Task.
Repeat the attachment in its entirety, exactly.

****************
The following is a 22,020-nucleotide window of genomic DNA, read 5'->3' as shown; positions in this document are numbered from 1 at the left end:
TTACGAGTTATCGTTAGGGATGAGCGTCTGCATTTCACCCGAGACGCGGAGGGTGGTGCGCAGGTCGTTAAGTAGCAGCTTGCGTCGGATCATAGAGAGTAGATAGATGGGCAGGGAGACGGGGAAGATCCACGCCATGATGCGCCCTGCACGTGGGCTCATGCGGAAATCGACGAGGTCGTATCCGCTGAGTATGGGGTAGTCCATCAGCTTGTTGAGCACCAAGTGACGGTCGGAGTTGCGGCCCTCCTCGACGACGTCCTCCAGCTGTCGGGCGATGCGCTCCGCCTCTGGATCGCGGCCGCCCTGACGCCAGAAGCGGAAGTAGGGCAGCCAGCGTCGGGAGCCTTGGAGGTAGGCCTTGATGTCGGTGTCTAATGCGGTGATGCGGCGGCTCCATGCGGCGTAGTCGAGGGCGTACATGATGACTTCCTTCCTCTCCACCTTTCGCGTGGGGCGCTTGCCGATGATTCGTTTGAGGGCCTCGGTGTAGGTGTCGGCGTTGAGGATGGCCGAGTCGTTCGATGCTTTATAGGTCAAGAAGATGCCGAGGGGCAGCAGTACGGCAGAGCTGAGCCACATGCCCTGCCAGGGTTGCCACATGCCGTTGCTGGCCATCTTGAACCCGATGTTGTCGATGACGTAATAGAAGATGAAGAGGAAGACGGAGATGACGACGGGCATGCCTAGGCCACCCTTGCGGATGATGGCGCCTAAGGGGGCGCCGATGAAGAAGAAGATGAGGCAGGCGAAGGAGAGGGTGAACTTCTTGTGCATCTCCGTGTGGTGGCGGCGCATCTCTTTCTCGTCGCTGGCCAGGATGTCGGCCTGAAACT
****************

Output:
The following is a 22,020-nucleotide window of genomic DNA, read 5'->3' as shown; positions in this document are numbered from 1 at the left end:
TTACGAGTTATCGTTAGGGATGAGCGTCTGCATTTCACCCGAGACGCGGAGGGTGGTGCGCAGGTCGTTAAGTAGCAGCTTGCGTCGGATCATAGAGAGTAGATAGATGGGCAGGGAGACGGGGAAGATCCACGCCATGATGCGCCCTGCACGTGGGCTCATGCGGAAATCGACGAGGTCGTATCCGCTGAGTATGGGGTAGTCCATCAGCTTGTTGAGCACCAAGTGACGGTCGGAGTTGCGGCCCTCCTCGACGACGTCCTCCAGCTGTCGGGCGATGCGCTCCGCCTCTGGATCGCGGCCGCCCTGACGCCAGAAGCGGAAGTAGGGCAGCCAGCGTCGGGAGCCTTGGAGGTAGGCCTTGATGTCGGTGTCTAATGCGGTGATGCGGCGGCTCCATGCGGCGTAGTCGAGGGCGTACATGATGACTTCCTTCCTCTCCACCTTTCGCGTGGGGCGCTTGCCGATGATTCGTTTGAGGGCCTCGGTGTAGGTGTCGGCGTTGAGGATGGCCGAGTCGTTCGATGCTTTATAGGTCAAGAAGATGCCGAGGGGCAGCAGTACGGCAGAGCTGAGCCACATGCCCTGCCAGGGTTGCCACATGCCGTTGCTGGCCATCTTGAACCCGATGTTGTCGATGACGTAATAGAAGATGAAGAGGAAGACGGAGATGACGACGGGCATGCCTAGGCCACCCTTGCGGATGATGGCGCCTAAGGGGGCGCCGATGAAGAAGAAGATGAGGCAGGCGAAGGAGAGGGTGAACTTCTTGTGCATCTCCGTGTGGTGGCGGCGCATCTCTTTCTCGTCGCTGGCCAGGATGTCGGCCTGAAACT